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Stephens keeps smiling through pain barrier

AFP  |  Paris 

spent 11 months sidelined by a and the that followed, never dreaming that less than a year after her return she would be one match from a second Grand Slam title.

But the 25-year-old American, who had reached only one semi-final before her woes, could do just that by beating in Saturday's final to add to her crown from last year.

Just six weeks after being ranked 957 in the world, Stephens claimed her maiden Grand Slam title by thrashing good friend 6-3, 6-0 at Flushing Meadows last September.

She saw off her compatriot again on Thursday in straight sets at to set up the clash with world number one Halep.

"After not playing for 11 months, it's some great results," said Stephens, who also won Open title earlier this year.

"Obviously a lot of hard work went into it, a lot of adversity, a lot of ups and downs.

"A lot of emotions, like, you know, am I ever going to be the same? Am I ever going to play good again at a high enough level? Am I a protected ranking? There were so many things that went into it.

"And I think now I've kind of matured a little bit and have recognised the opportunities when they have been presented." When she started her comeback at last July with a first-round loss to Alison Riske, even a return to the top 100 seemed a long way off.

But she found form with back-to-back semi-finals in and before winning the as the world number 82.

It hasn't all been plain since, though, as she suffered a severe hangover after her triumph and failed to win in the rest of 2017.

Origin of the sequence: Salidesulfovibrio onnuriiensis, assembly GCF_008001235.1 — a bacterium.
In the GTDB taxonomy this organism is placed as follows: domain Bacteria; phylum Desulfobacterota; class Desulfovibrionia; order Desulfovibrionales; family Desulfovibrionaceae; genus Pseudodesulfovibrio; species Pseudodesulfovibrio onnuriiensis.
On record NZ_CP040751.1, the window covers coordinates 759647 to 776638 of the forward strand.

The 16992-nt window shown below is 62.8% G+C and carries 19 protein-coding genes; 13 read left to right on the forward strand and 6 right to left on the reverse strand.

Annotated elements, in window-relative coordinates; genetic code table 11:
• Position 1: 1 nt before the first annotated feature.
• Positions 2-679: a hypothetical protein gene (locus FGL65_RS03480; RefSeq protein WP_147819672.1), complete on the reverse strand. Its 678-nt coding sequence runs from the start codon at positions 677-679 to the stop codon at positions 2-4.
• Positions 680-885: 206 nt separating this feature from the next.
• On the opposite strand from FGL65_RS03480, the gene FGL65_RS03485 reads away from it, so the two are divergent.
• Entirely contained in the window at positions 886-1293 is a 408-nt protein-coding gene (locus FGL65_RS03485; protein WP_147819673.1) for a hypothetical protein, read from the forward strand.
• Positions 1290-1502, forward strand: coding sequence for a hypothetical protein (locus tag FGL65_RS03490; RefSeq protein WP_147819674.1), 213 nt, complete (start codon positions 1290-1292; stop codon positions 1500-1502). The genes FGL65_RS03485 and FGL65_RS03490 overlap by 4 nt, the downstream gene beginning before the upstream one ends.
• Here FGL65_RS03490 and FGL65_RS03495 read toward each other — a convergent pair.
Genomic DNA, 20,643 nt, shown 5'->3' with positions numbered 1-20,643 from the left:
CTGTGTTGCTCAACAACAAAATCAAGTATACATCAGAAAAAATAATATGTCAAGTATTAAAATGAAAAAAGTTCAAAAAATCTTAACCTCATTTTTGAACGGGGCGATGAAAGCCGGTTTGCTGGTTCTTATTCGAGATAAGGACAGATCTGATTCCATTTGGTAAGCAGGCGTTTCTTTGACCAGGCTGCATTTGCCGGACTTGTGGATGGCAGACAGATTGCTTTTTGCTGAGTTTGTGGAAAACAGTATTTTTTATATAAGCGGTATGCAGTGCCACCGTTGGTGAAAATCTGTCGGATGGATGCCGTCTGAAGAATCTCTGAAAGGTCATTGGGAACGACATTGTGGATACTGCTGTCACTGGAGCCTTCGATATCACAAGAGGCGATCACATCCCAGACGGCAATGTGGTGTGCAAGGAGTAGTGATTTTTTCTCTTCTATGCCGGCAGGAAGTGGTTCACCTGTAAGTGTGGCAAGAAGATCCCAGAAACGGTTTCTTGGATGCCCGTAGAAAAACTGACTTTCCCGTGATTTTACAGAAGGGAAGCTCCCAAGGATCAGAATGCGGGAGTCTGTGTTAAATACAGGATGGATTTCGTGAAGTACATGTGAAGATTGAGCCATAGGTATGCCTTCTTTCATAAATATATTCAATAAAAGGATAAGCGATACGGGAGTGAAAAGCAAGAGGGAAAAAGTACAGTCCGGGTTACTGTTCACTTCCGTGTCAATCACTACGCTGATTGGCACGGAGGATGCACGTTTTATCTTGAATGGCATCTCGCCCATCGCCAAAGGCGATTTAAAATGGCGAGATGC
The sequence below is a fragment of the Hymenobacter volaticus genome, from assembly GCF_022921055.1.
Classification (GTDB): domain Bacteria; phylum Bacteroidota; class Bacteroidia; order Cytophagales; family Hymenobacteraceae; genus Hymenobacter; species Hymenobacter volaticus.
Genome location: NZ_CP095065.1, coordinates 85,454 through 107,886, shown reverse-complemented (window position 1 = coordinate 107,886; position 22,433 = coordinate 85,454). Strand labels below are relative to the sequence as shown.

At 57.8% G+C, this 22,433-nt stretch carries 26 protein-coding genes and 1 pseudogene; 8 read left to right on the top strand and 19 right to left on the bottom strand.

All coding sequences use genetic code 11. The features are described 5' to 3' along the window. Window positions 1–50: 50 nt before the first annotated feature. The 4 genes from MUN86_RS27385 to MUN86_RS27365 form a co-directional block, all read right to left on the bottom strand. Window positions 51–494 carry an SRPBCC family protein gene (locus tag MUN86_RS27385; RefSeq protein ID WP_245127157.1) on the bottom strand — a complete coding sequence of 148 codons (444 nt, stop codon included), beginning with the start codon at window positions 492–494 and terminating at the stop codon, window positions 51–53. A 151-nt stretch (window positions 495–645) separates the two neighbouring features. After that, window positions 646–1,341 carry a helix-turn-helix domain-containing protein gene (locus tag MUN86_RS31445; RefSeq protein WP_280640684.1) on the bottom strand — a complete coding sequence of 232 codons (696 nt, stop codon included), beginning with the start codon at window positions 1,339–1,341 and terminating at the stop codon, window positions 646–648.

Stephens only managed to end an eight-match losing streak at a low-level event in in February, but claimed her sixth WTA title in the following month.

That determination when things aren't going her way has served Stephens well again at -- she arrived in after a poor clay-court season that had yet to yield a quarter-final.

"For me staying calm is the most important thing," added Stephens, who called herself a "real fighter" after the

"And then being able to take advantage of the confidence that you do have when you're playing deep into a Slam is super key." Stephens only broke into the world's top 10 for the first time by winning in Miami, but will leave ranked fourth no matter what happens on Saturday.

With very few points to defend until the return to North American hardcourts later this summer, Stephens could well continue that rise further in the coming months, a remarkable turnaround for a who said she can't remember what she was doing when stunned Halep in final 12 months ago.

"I have no idea what I was doing. But I remember, like, the first week of French Open, I was at a wedding in So that was pretty cool." Perhaps her ability to always get through tough times on court comes from putting the importance of into perspective.

Stephens is the daughter of former John Stephens, who played five seasons with the before joining and His final season came just months after Sloane was born.

He died in a 2009 car accident, with his daughter turning professional just weeks later.

"is very situational," Stephens said last year.

"Once you realise that it's not life or death out there, you can turn a match around. If you work really hard, if you fight your way through and fight your way back, you can make some things happen for yourself.

(This story has not been edited by Business Standard staff and is auto-generated from a syndicated feed.)

First Published: Fri, June 08 2018. 19:50 IST